In the absence of cars, Venice resonates with sound. “By the end of the 17th century there were no fewer than twenty theatres in Venice, nine major concerns and eleven smaller ones,” writes Toni Hildebrandt at Venice the Future. And by the beginning of the 18th century Venice had “found a new occupation,” writes John Julius Norwich in The Guardian -- “she had become the pleasure capital of Europe, the Las Vegas of her time.”
The great musical innovator was Claudio Monteverdi. A court composer from Mantua, where in 1607 he produced La Favola d'Orfeo, a work “which has a good claim to be the first example of opera as we know it,” says Norwich. “He owed his appointment in Venice very largely to his superb Vespers of 1610, and during the 20-odd years that he spent as maestro di cappella at St Mark's he continued to produce work of the highest quality, both religious and secular. Most surprising of all is perhaps his greatest opera, L'Incoronazione di Poppea; it seems hardly possible that this deeply pious man could, at the age of 75, write the music to this wildly licentious drama in which evil triumphs.” Towards the end of his life he entered the priesthood “and it was as a priest that he died on 29 November 1643, aged 76 … all Venice, we are told, went into mourning.”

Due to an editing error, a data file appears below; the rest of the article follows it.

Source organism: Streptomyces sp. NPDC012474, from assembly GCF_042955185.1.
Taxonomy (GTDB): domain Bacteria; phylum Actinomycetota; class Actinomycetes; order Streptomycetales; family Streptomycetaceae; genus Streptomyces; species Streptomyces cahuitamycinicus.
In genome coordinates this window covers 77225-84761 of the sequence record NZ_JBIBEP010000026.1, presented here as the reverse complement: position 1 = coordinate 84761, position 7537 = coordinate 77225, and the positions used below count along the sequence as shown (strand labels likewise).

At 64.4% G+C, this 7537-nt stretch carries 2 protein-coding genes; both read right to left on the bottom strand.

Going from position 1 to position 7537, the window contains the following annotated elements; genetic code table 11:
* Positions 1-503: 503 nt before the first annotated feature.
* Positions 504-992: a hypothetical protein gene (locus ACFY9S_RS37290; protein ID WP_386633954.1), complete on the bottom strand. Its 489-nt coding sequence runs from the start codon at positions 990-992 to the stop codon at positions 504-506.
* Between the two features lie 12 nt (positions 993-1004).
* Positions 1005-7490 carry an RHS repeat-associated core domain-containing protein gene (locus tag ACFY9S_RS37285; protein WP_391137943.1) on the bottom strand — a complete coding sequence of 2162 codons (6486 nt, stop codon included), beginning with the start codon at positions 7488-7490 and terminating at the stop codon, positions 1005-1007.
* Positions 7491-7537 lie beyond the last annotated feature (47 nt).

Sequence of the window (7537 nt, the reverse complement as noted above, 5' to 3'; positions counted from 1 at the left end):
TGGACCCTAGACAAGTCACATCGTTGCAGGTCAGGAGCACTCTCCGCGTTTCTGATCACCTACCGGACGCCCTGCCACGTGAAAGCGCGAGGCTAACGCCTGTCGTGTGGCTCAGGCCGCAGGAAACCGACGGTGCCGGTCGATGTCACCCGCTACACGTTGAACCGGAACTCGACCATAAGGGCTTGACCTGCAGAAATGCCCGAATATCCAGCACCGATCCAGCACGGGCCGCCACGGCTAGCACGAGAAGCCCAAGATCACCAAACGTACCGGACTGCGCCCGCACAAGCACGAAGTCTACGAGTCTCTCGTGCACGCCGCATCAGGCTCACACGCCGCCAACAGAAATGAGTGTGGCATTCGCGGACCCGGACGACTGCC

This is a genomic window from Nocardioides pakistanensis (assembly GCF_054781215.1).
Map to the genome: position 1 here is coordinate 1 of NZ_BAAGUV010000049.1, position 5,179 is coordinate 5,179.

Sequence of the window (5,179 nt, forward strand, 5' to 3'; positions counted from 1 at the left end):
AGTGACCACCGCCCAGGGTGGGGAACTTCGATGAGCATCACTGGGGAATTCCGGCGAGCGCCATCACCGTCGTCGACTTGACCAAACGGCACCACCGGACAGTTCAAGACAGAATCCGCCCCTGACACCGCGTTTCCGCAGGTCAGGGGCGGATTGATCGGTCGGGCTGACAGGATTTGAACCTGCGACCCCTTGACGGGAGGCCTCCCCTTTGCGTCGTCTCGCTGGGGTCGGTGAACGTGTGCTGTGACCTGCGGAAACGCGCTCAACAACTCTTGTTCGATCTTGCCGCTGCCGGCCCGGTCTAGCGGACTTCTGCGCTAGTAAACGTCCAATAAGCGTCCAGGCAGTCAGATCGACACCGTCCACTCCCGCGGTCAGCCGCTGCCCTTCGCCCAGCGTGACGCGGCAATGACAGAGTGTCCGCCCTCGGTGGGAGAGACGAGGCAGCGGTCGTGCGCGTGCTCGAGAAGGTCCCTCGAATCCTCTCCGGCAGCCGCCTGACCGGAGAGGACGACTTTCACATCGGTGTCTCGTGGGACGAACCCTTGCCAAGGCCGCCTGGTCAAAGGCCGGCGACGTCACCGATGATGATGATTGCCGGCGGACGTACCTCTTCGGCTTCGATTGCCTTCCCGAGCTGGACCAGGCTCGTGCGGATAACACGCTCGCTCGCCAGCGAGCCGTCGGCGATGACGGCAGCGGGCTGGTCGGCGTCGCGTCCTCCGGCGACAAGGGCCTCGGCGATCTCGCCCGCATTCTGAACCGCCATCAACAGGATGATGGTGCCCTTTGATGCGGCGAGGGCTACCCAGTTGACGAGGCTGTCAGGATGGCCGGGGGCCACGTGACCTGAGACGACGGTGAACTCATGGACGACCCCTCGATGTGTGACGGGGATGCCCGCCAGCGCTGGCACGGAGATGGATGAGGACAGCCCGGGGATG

Opera in Venice was not for the academy or nobility, explains Fred Plotkin in Operavore. “The public bought tickets for a night’s entertainment,” and musicians and composers arrived from all over to “learn about composing for the stage and developing character through music.” In the 17th century, he writes, there were 17 different theatres in Venice that presented 388 new operas, but “because of fires and other ravages, most of these theaters no longer stand.”
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